Farmajo calls for arms' embargo end to defeat al-Shabab

Consolidate the federal system of government established in 2004 was another of the president's promises to the conclave, attended by British Prime Minister Theresa May, UN Secretary-General Antonio Guterres, Moussa Faki Mahamat, chairman of the Commission of the African Union and heads of state of the continent.

The United Nations has said it requires a further $900 million (£700 million) in aid this year for the drought in Somalia.

As well as galvanising the global community to boost its response to the humanitarian crisis, the conference also aims to broker a security pact under which disparate forces would join together to form a functional national Somali army.

In late February, Farmajo declared a national disaster for the drought that has forced 6.2 million Somalis - about half of the country's population - to seek urgent food assistance and triggered fears of a potential starvation, according to the UN.

"And when conditions allow, Somali troops will take over from their Amisom allies." said foreign secretary Boris Johnson.

The Prime Minister held talks with both President Uhuru Kenyatta of Kenya and Ethiopian Prime Minister Hailemariam Desalegn at Downing Street ahead of a major worldwide conference focusing on the future of the East African nation.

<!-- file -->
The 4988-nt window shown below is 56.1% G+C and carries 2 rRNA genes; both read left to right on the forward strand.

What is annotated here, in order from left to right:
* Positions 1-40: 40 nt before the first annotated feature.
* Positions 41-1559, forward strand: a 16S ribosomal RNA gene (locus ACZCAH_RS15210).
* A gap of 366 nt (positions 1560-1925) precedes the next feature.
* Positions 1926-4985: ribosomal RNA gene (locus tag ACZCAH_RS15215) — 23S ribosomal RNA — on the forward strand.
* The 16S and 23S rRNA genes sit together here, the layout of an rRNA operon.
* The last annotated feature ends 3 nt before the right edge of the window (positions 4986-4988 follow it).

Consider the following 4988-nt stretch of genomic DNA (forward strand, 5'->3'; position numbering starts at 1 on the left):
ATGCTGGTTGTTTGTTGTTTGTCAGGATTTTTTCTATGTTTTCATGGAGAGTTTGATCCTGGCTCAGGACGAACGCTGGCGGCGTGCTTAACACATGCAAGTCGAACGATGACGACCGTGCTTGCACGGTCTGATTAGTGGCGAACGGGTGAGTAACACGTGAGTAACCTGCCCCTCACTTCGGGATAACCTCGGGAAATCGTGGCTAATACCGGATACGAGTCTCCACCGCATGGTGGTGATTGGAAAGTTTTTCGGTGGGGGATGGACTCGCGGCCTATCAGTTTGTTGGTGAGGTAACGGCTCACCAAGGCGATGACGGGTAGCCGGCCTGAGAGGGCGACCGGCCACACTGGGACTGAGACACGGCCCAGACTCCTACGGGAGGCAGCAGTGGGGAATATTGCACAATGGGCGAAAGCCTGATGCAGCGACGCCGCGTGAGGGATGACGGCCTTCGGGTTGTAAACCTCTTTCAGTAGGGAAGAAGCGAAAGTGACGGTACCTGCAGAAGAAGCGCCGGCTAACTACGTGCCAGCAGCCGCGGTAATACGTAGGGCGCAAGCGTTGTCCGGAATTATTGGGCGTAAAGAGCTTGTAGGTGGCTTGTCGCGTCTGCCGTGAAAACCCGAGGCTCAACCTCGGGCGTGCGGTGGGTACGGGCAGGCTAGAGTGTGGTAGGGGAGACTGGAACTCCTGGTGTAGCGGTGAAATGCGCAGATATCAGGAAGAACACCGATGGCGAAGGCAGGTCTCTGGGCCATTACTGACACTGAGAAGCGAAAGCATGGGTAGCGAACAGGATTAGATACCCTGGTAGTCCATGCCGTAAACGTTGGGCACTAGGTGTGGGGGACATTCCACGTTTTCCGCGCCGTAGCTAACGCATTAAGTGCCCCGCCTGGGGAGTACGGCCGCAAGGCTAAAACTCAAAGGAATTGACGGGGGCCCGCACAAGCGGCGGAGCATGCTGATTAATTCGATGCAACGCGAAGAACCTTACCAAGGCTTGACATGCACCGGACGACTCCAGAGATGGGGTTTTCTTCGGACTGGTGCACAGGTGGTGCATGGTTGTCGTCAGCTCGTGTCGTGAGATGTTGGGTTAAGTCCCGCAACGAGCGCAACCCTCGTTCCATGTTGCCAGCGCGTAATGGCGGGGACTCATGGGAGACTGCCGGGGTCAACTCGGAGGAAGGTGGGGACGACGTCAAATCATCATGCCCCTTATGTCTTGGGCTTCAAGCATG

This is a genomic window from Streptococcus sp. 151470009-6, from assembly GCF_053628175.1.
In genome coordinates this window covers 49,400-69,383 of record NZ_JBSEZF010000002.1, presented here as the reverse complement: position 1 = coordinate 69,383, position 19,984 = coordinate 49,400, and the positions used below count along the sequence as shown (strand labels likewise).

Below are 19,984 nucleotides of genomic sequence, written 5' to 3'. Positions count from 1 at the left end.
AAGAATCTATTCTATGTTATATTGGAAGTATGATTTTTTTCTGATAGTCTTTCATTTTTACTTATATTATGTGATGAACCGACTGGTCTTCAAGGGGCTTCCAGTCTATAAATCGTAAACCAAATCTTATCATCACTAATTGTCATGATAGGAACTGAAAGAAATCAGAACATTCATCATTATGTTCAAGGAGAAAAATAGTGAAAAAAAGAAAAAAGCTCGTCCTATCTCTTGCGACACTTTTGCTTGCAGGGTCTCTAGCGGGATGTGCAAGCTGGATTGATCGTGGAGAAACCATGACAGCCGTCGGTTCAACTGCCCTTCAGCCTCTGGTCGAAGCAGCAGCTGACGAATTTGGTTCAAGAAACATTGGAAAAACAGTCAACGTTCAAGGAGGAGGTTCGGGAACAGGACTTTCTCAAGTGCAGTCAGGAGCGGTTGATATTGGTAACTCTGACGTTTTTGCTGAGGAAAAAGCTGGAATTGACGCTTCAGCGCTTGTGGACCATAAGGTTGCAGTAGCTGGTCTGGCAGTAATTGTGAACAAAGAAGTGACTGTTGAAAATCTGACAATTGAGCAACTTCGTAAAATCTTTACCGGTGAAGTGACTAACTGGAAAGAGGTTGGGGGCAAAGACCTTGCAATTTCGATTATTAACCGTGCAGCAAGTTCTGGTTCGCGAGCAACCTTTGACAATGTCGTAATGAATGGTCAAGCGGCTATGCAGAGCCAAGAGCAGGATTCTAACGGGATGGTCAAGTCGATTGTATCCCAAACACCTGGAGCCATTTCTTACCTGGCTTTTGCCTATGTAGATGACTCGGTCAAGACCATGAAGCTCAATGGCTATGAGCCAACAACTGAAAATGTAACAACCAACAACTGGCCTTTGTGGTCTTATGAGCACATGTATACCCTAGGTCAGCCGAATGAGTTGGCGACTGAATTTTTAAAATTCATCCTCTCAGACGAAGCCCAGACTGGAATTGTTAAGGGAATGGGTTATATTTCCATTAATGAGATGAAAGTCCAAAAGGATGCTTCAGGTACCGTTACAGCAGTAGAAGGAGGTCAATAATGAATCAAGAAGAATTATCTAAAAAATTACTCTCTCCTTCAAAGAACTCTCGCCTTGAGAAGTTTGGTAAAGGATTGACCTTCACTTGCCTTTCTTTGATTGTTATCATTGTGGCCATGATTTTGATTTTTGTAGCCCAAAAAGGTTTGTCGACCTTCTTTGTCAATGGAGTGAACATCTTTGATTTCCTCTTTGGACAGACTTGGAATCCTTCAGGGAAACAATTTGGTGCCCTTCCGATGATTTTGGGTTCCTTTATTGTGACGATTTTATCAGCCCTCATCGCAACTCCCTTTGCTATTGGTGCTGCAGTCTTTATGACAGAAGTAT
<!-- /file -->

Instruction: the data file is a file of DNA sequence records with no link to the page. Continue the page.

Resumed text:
British Foreign Secretary Boris Johnson responded that "this is not the time to lift the arms embargo" and that the priority should be on helping Somalia's military work together with regional forces that already exist across the long-fragmented nation. He said we can tip the scales from danger to safety.

Despite this progress, May said, Somalia was still ranked the most fragile state in the world and was suffering from a severe drought that had left more than 6 million people in need of humanitarian assistance and driven millions from their homes.

US President Donald Trump recently approved an expanded military role in Somalia, a position that included carrying out more aggressive measures against the insurgents who hold parts of the country.

The Al Qaeda-linked Islamist militant group has lost much of the territory it once controlled in Somalia, including the capital Mogadishu, but its deadly attacks remain one of the main obstacles to stability in the chaotic Horn of Africa country.

Hundreds of thousands of Somalis, the vast majority women and children, have been displaced by a drought since November.

The UK Prime Minister also pledged an increase in volume and speed of UK aid and security forces.

Somalia and the African Union (AU) have been struggling to remove al-Shabaab, but they still control large parts of the country.

Save the Children chief Keven Watkins said the African country "continues to drift toward an avoidable starvation".

  • Santos West